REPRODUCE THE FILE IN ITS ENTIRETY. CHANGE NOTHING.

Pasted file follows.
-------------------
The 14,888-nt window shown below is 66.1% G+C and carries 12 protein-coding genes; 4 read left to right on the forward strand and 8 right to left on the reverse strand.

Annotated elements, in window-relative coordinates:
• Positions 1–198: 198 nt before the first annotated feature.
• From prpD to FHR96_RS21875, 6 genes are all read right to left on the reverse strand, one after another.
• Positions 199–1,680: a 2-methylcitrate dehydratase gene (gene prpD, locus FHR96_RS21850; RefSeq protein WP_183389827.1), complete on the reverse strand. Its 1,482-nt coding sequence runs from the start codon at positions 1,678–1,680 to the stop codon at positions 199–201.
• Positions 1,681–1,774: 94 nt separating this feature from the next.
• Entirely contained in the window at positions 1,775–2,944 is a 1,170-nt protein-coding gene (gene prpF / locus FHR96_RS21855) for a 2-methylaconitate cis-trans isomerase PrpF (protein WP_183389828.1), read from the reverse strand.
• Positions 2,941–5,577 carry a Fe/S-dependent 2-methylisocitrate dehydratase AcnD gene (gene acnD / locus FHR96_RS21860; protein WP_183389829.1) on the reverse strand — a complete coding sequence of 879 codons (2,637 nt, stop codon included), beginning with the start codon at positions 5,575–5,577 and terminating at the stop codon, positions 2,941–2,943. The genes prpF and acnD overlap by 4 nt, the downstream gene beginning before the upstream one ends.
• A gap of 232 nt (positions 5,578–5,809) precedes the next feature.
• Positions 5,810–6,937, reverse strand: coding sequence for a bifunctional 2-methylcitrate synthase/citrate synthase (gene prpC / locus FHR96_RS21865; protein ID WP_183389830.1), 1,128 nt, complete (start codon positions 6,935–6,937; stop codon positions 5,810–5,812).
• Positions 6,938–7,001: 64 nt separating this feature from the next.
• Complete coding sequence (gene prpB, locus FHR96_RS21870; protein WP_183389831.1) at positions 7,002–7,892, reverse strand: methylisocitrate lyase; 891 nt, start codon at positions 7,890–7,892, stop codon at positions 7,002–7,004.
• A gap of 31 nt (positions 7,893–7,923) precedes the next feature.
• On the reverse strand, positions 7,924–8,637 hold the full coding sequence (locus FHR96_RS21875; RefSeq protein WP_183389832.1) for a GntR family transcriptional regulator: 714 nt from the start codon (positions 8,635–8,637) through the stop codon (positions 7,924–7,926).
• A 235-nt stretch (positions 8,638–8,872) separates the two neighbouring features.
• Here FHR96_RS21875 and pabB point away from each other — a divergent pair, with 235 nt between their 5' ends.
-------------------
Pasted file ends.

The 14,888-nt window shown below is 66.1% G+C and carries 12 protein-coding genes; 4 read left to right on the forward strand and 8 right to left on the reverse strand.

Annotated elements, in window-relative coordinates:
• Positions 1–198: 198 nt before the first annotated feature.
• From prpD to FHR96_RS21875, 6 genes are all read right to left on the reverse strand, one after another.
• Positions 199–1,680: a 2-methylcitrate dehydratase gene (gene prpD, locus FHR96_RS21850; RefSeq protein WP_183389827.1), complete on the reverse strand. Its 1,482-nt coding sequence runs from the start codon at positions 1,678–1,680 to the stop codon at positions 199–201.
• Positions 1,681–1,774: 94 nt separating this feature from the next.
• Entirely contained in the window at positions 1,775–2,944 is a 1,170-nt protein-coding gene (gene prpF / locus FHR96_RS21855) for a 2-methylaconitate cis-trans isomerase PrpF (protein WP_183389828.1), read from the reverse strand.
• Positions 2,941–5,577 carry a Fe/S-dependent 2-methylisocitrate dehydratase AcnD gene (gene acnD / locus FHR96_RS21860; protein WP_183389829.1) on the reverse strand — a complete coding sequence of 879 codons (2,637 nt, stop codon included), beginning with the start codon at positions 5,575–5,577 and terminating at the stop codon, positions 2,941–2,943. The genes prpF and acnD overlap by 4 nt, the downstream gene beginning before the upstream one ends.
• A gap of 232 nt (positions 5,578–5,809) precedes the next feature.
• Positions 5,810–6,937, reverse strand: coding sequence for a bifunctional 2-methylcitrate synthase/citrate synthase (gene prpC / locus FHR96_RS21865; protein ID WP_183389830.1), 1,128 nt, complete (start codon positions 6,935–6,937; stop codon positions 5,810–5,812).
• Positions 6,938–7,001: 64 nt separating this feature from the next.
• Complete coding sequence (gene prpB, locus FHR96_RS21870; protein WP_183389831.1) at positions 7,002–7,892, reverse strand: methylisocitrate lyase; 891 nt, start codon at positions 7,890–7,892, stop codon at positions 7,002–7,004.
• A gap of 31 nt (positions 7,893–7,923) precedes the next feature.
• On the reverse strand, positions 7,924–8,637 hold the full coding sequence (locus FHR96_RS21875; RefSeq protein WP_183389832.1) for a GntR family transcriptional regulator: 714 nt from the start codon (positions 8,635–8,637) through the stop codon (positions 7,924–7,926).
• A 235-nt stretch (positions 8,638–8,872) separates the two neighbouring features.
• Here FHR96_RS21875 and pabB point away from each other — a divergent pair, with 235 nt between their 5' ends.